NICK CHAVIN: WE WALKED OUT THE DOOR — THIS IS HARD. WE WALKED OUT THE DOOR AND ON THE SIDEWALK I SAID, “YOU WANTED TO TALK ABOUT SUSAN.” AND BOB SAID, “I HAD TO. IT WAS HER OR ME. I HAD NO CHOICE.”

After years of persuasion, Lewin’s star witness delivers the goods.  And the jury is along for the ride.


Lewin’s questioning of Emily Altman is far less delicate. Called to Los Angeles in July, 2017 to testify, Emily Altman arrived accompanied by two private attorneys. They provided her little cover, however, during her grueling three days on the witness stand. In Altman’s videotaped testimony (portions of which were shown during the opening), Lewin is relentless, alternating between disbelief and sarcasm as he drills down on her muted reaction to Kathie Durst’s continued disappearance and later, to Susan Berman’s murder.

LEWIN: LET ME ASK YOU THIS. I WOULD ASSUME IF YOU’RE TALKING TO BOB, RIGHT, AND YOU HAVEN’T TALKED TO HIM FOR A WHILE, AM I CORRECT THAT A QUESTION THAT MIGHT COME UP AT THE TOP OF THE LIST WOULD BE, “HEY, BOB, HAS ANYBODY HEARD FROM YOUR MISSING WIFE?”

ALTMAN: I’D SAY, “HAS ANYBODY HEARD FROM KATHY?”

LEWIN: RIGHT. BUT THAT WOULD BE A SUBJECT THAT YOU THINK WOULD COME UP, RIGHT?

ALTMAN: POSSIBLY, YEAH.

LEWIN: POSSIBLY? SO IT WOULDN’T BE — SO YOU MIGHT COVER FIRST, “HEY, BOB, HOW ABOUT THOSE METS? HOW ARE THE YANKEES DOING? DID YOU SEE THAT NEW OPERA?”

Later, having established that Durst told Altman that he was in Los Angeles in December, 2000, at the time of Susan’s murder, Lewin is frustrated when Altman tries to walk back her admission; she claims that she is suddenly uncertain if it was Durst or her husband, Stewart, who had supplied that information. Lewin refuses to let her off the hook. 

LEWIN: MA’AM, SO ISN’T IT TRUE THAT THE MEMORY THAT IN FACT THE STATEMENT HAD BEEN MADE, NOT FROM BOB TO YOU, BUT FROM BOB TO STEWART, CAME FROM STEWART AND NOT FROM YOU?

ALTMAN: MY HUSBAND — SORRY.  WHEN HE SPOKE TO ME IT’S VERY POSSIBLE THAT — THAT I WAS WRONG, THAT I CONFUSED IT.  SO IT’S NOT THAT HE PUT WORDS IN MY MOUTH, AND I THINK THAT’S WHAT YOU’RE TRYING TO SAY AND THAT’S NOT WHAT HAPPENED.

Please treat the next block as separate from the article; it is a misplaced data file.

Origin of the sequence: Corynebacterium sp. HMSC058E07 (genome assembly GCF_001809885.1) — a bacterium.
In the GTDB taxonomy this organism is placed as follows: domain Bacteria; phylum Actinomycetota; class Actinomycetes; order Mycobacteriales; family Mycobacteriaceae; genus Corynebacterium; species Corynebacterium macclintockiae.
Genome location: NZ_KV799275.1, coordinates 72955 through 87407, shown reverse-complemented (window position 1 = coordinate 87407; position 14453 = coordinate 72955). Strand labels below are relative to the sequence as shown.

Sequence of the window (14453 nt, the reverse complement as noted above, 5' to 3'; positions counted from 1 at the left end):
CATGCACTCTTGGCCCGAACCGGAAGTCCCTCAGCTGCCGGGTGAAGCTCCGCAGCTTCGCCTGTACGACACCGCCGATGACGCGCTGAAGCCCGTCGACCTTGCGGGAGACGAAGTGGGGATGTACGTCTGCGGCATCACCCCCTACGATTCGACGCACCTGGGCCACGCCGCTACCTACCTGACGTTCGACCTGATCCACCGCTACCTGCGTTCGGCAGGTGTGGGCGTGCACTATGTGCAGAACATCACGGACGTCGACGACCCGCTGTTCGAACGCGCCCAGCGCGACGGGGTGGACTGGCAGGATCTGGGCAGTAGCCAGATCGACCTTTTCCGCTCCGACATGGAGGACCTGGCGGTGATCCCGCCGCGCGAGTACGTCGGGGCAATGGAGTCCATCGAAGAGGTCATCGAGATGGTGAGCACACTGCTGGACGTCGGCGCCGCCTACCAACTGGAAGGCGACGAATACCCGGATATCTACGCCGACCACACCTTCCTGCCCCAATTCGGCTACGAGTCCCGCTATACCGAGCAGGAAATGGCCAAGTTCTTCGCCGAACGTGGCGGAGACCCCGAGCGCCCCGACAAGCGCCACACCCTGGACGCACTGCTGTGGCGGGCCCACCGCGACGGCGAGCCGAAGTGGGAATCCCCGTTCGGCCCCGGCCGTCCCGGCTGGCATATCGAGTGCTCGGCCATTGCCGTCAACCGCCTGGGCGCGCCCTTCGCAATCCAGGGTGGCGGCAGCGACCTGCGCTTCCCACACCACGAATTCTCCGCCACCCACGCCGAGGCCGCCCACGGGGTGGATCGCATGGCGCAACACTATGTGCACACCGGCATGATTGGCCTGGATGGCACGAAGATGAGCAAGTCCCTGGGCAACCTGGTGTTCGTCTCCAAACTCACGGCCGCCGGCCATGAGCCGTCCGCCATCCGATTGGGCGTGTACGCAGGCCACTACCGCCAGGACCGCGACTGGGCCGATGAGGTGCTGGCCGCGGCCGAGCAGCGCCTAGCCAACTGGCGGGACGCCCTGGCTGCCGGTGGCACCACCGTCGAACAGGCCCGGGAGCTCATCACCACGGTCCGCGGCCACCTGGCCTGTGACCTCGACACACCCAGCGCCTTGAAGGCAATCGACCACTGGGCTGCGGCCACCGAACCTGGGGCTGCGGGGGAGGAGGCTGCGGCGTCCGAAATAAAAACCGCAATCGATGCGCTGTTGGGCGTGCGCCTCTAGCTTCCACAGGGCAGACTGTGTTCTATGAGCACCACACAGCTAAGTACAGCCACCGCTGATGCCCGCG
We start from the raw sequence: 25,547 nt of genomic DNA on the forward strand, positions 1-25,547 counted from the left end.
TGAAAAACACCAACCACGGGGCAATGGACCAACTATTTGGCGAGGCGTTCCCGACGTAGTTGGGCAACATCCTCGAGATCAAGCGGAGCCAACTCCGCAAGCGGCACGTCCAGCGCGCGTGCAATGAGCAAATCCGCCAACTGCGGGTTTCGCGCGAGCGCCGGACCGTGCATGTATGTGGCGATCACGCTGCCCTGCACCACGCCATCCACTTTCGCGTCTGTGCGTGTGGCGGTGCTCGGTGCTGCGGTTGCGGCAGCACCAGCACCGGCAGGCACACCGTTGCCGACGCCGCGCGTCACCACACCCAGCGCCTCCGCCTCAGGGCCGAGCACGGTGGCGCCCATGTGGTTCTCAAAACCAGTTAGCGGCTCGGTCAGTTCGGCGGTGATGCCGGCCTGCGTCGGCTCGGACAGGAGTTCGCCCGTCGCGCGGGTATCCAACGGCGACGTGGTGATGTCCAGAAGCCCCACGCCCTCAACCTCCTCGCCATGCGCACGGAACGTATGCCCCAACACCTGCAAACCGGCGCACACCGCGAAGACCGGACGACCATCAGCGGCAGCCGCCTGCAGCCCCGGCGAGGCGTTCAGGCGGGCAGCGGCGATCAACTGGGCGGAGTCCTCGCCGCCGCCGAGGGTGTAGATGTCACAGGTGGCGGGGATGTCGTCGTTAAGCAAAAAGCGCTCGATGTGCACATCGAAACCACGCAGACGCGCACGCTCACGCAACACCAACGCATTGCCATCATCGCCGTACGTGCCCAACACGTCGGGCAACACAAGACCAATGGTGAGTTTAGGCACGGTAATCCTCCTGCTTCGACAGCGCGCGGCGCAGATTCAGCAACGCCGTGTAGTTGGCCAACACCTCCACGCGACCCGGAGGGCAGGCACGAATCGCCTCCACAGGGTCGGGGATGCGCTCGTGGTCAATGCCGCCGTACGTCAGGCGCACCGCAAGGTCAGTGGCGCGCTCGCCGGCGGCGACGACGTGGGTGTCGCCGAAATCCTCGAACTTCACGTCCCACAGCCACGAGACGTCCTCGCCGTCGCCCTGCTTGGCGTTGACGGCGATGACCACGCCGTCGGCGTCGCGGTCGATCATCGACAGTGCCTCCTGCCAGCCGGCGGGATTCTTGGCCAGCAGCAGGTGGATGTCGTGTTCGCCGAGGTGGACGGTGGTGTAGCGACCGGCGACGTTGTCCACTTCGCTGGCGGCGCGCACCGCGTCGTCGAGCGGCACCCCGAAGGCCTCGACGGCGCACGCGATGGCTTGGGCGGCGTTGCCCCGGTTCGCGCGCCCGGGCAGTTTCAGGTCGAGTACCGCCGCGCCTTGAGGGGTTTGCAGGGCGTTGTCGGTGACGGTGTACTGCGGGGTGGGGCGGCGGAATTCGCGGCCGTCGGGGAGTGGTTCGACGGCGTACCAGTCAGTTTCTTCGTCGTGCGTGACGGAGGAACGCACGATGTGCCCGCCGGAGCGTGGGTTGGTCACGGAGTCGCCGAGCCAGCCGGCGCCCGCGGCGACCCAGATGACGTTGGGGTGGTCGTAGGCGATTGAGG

LEWIN: SO LISTEN TO MY QUESTION, MA’AM.  PRIOR TO YOUR HUSBAND SAYING THAT TO YOU, YOUR BELIEF WAS YOU HAD HEARD IT FROM BOB DURST; CORRECT?

ALTMAN: YES.

LEWIN: AND NOW YOUR HUSBAND SAYS, “NO, EMILY, YOU HEARD IT FROM ME”; IS THAT CORRECT?

ALTMAN: THAT’S NOT EXACTLY WHAT HE SAID, NO.

LEWIN: TELL ME EXACTLY WHAT HE SAID.

ALTMAN: I CAN’T. YOU’D HAVE TO ASK HIM.

LEWIN: NO. I’M ASKING — MA’AM, MA’AM —

ALTMAN: I’M TRYING. I’M TRYING.

As the drama unspools, we see that Lewin’s character is clearly capable of empathy, but he can also turn the screws… tighter and tighter. Cornered, Altman attempts to push back, providing Lewin with a concise character tag in the process. 

LEWIN: IS THERE SOME REASON WHY, WHEN I HAD ASKED YOU PREVIOUSLY NUMEROUS TIMES EVERYTHING BOB DURST HAS EVER TOLD YOU ABOUT SUSAN BERMAN’S MURDER THAT YOU DID NOT REMEMBER AT THAT TIME, OH, YEAH, HE DID MENTION THAT THING ABOUT BEING IN BEVERLY HILLS AT THE TIME SHE WAS MURDERED?

ALTMAN: YOU’RE SCARY AND INTIMIDATING, OKAY?

LEWIN: WHAT’S THAT?

ALTMAN: YOU’RE SCARY AND INTIMIDATING.

On the final day (I almost wrote “episode”) of the People’s opening statement, Lewin the Prosecutor inserted himself directly into the narrative as Lewin the Investigator, presenting evidence and revealing the techniques he uses to uncover that evidence. Documentary becomes procedural and we all lean in.  

Lewin’s personal and professional passions will be center-screen in this legal thriller. Which is fitting. Because this is what he does.